This weekend is a chance to explore Huddersfield’s past with 30 places open as part of the annual Heritage Open Days.
But there is something different this year – a hunt for the lions in Huddersfield town centre and you would never have guessed there are more than 130.
They are all sculpted in stone, metal, wood or fibreglass and are on the town’s buildings.
The hunt sets off at 2.30pm on Sunday from the Harold Wilson statue.
All can be seen from the street and although one or two of them are well known others will be passed by people every day unseen.
The town’s architecture also features winged lions, unicorns, gryphons, dragons, eagles, an owl with a mouse, lots of sheep, various song birds, an elephant, a squirrel and a rat.
Huddersfield town centre lions can be found on Lion Chambers, Britannia Buildings, Northumberland Street Post Office, the former St Mark’s on Old Leeds Road, Somerset Buildings, Kirkgate Buildings, Dixy Chicken on Cross Church Street, Tokyo’s on Queen Street, the Ramsden Building on Queensgate, the Drill Hall on St Paul’s Street, the Grand Picture Theatre on Manchester Road, the Co-op extension on New Street, Huddersfield Town Hall steps, 4–6 High Street that were salerooms for the auctioneers Eddison & Taylor, the Pound Bakery at 60 New Street, Café Nero at 1-3 New Street, Market Cross, Waverley Chambers, Estate Buildings and the Head of Steam pub.
This year’s Huddersfield Heritage Open Days features the biggest ever programme of events and visits with 30 places – 17 of them included for the first time.
The open days, which run from Friday and over the weekend, are being co-ordinated by community-led partnership Discover Huddersfield and will involve guided walks and visits to places of interest right across the town.
Nationally, Heritage Open Days will involve 40,000 volunteers guiding visitors around thousands of sites to explore local treasures, discover hidden places and try out new experiences – and all for free.
New venues for 2016 in the Huddersfield area are: Beaumont Park, Bullecourt Museum at Milnsbridge, Colne Valley Museum at Golcar, Guru Nanak Gurdwara (Sikh Temple) at Prospect Street, Holy Trinity Church crypt, the John Smith’s Stadium, Royds Hall Community School at Paddock, St Stephen’s Church at Lindley, Lindley Churchyard tours, St Thomas’s Church, Lockwood Baptist Church and University of Huddersfield campus trail.
Other events include Ghost Trails of Diaspora, a lecture on migrant groups on Huddersfield; Scavenger’s Hunt following a trail around the university campus and Walking Over Mines, which explores the coal mines below Huddersfield town centre.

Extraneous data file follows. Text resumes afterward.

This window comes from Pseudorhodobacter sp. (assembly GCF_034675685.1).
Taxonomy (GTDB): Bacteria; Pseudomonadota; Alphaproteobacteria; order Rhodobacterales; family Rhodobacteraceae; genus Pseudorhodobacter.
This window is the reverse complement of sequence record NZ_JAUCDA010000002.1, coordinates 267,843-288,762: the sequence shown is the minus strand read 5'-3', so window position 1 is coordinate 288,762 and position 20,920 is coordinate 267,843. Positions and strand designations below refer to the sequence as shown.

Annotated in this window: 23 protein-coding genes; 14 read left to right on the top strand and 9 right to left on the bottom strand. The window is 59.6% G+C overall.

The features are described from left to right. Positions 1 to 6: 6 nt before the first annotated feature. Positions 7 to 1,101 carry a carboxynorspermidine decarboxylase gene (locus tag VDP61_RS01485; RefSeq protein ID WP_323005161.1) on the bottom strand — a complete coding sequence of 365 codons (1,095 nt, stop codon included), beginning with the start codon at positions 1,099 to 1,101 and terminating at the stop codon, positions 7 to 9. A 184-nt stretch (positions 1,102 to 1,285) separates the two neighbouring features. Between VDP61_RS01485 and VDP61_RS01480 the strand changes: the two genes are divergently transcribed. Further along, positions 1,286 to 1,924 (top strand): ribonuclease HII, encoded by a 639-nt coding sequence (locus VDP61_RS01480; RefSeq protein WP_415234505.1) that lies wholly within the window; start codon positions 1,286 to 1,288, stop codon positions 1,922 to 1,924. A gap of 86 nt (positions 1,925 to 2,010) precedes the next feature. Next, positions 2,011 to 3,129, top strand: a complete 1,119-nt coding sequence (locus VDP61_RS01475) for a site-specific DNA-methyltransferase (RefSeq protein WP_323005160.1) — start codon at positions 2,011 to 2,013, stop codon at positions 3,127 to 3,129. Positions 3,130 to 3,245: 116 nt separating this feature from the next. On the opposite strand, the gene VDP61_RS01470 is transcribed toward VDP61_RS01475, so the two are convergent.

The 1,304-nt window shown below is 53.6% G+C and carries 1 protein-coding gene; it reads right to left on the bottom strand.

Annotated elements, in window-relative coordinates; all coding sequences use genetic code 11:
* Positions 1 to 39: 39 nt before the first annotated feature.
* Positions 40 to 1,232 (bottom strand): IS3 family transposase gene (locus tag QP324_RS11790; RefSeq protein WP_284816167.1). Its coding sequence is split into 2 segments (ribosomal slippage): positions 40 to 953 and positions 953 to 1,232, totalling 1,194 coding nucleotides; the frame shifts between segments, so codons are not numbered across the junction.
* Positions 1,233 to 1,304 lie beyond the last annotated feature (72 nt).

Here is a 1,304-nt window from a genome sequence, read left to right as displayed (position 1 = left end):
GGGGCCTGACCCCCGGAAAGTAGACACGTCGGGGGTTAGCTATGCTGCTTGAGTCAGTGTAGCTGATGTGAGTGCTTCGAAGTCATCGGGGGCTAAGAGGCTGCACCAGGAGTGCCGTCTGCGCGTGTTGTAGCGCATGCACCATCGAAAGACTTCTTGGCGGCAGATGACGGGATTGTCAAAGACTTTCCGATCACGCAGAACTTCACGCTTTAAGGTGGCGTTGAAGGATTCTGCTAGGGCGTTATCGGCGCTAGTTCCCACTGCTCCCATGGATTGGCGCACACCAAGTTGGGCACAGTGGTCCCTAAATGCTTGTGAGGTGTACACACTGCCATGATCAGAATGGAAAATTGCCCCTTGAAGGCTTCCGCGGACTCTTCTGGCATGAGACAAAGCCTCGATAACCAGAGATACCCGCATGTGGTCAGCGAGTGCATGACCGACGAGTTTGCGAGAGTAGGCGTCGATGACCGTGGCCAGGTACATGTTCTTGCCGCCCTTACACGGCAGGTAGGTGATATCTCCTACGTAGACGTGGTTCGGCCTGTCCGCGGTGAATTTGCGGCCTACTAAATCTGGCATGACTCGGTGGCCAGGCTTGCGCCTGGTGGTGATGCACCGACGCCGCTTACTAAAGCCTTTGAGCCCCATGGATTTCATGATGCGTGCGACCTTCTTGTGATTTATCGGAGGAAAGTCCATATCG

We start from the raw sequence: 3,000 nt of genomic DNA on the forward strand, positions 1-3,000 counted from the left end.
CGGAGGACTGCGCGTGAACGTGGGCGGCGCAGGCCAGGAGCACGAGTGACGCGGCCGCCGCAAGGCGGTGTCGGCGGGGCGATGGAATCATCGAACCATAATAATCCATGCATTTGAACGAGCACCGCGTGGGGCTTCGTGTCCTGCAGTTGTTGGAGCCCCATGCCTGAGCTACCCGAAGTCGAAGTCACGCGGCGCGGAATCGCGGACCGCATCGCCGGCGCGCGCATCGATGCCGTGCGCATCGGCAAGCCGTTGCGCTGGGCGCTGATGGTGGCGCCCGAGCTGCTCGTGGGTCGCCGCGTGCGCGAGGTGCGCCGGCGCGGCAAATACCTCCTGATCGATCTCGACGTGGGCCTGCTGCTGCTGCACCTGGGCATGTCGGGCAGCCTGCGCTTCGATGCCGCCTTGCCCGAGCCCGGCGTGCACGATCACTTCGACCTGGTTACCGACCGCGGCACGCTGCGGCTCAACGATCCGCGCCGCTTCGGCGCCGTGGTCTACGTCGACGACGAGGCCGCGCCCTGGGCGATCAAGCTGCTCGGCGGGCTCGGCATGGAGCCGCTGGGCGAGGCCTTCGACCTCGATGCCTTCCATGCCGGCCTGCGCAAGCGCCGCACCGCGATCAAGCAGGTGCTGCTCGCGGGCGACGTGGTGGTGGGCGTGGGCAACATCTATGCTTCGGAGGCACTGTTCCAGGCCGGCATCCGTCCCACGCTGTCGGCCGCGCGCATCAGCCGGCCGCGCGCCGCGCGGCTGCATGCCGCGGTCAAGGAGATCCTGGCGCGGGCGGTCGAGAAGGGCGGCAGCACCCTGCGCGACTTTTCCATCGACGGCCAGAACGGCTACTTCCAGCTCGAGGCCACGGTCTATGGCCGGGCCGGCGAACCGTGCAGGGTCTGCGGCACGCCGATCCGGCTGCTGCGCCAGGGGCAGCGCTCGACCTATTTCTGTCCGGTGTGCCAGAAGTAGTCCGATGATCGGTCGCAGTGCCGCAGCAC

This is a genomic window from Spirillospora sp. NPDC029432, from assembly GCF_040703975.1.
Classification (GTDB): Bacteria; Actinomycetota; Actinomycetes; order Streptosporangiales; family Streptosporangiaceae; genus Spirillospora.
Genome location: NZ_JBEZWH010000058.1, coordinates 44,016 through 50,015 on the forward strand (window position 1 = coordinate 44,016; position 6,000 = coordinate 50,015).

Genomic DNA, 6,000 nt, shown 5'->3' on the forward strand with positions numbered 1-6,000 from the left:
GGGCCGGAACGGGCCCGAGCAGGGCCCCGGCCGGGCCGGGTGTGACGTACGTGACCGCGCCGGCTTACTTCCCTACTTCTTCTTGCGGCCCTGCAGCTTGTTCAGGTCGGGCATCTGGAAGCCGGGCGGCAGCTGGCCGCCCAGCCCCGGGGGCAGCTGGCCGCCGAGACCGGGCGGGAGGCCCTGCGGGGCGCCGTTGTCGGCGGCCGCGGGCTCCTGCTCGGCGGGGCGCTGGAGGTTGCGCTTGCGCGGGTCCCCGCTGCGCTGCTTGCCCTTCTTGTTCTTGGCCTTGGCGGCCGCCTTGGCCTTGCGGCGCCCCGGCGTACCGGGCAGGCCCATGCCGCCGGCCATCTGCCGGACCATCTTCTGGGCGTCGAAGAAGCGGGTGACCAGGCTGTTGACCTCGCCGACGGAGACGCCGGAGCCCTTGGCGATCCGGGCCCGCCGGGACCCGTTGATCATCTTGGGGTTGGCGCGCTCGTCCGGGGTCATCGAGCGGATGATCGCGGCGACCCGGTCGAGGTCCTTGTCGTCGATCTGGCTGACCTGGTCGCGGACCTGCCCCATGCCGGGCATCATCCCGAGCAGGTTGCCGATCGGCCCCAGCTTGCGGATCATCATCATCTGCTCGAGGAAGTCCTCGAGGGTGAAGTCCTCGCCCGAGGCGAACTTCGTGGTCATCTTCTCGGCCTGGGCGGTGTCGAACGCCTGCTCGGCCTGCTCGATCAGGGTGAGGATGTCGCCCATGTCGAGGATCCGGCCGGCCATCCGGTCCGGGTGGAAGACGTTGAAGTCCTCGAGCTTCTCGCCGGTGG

During this weekend people can also visit Red House, Oakwell Hall and Gomersal Moravian Church ... and a ride on a vintage bus run by Kelvyn Waites which will link all three venues this Sunday.
Red House and Oakwell will be open from 12noon to 5pm and the Moravian Church will be open from 1pm-4pm.
This could be one of the last chances to visit Red House and its award-winning gardens. Kirklees Council’s Cabinet meets on Tuesday, September 20 to discuss the proposed closure of Red House and Dewsbury Museum.
Lockwood Baptist Church will be open for the first time on a Heritage Day and visitors can go between 11am and 3pm on Saturday with tours inside at 12noon and 2pm to tie in with its community fair. Highlights are its Roll of Honour and two hymn boards in memory of Private Brook who rose to be an officer and served in Gallipoli and on the Somme before joining the newly formed Royal Flying Corps. There is also a portrait of John Kirk, architect of the church and many other famous Huddersfield buildings. Photographs of old Lockwood will be on display and the chance for people to hunt for Pokemon in the church and its hidden garden.
Other highlights include the Bullecourt Museum on Scar lane, Milnsbridge, which features a wide range of historical military artefacts dating from Waterloo to the Falklands War. Built in 1908, it served as a drill hall and territorial army barracks until the 1960s and opened as a museum in 2002.
Royds Hall Community School began as a family home for Joseph Crosland. The original mansion was built in 1866 and sold to Huddersfield Corporation in 1904 nine years after Mr Crosland’s death. It served as a military hospital from 1915 to 1921 before Royds Hall Secondary School opened in September 1921. Famous scholars include Harold Wilson.
The Guru Nanak Gurudwara (Sikh Temple) in Huddersfield was built in 1973 to replace a previous Sikh temple at Highfields which the community had outgrown.
For those venturing further afield Coley Church, built in 1816, off Coley Road on the hillside between Hipperholme, Shelf and Northowram, is isolated in the middle of fields but will be open Friday to Sunday 1pm-4pm.
The full Huddersfield programme is available to download at www.discoverhuddersfield.com
Local updates will be available through facebook DiscoverHuddersfield and twitter @discover_hudds.
Discover Huddersfield is a community-led partnership providing printed town trails and a programme of guided walks.
The Heritage Open Days programme has been developed for Discover Huddersfield by Huddersfield Civic Society, Huddersfield Local History Society, Kirklees Libraries and Museums, Huddersfield University’s Heritage Quay archive centre and the Huddersfield Society of Architects.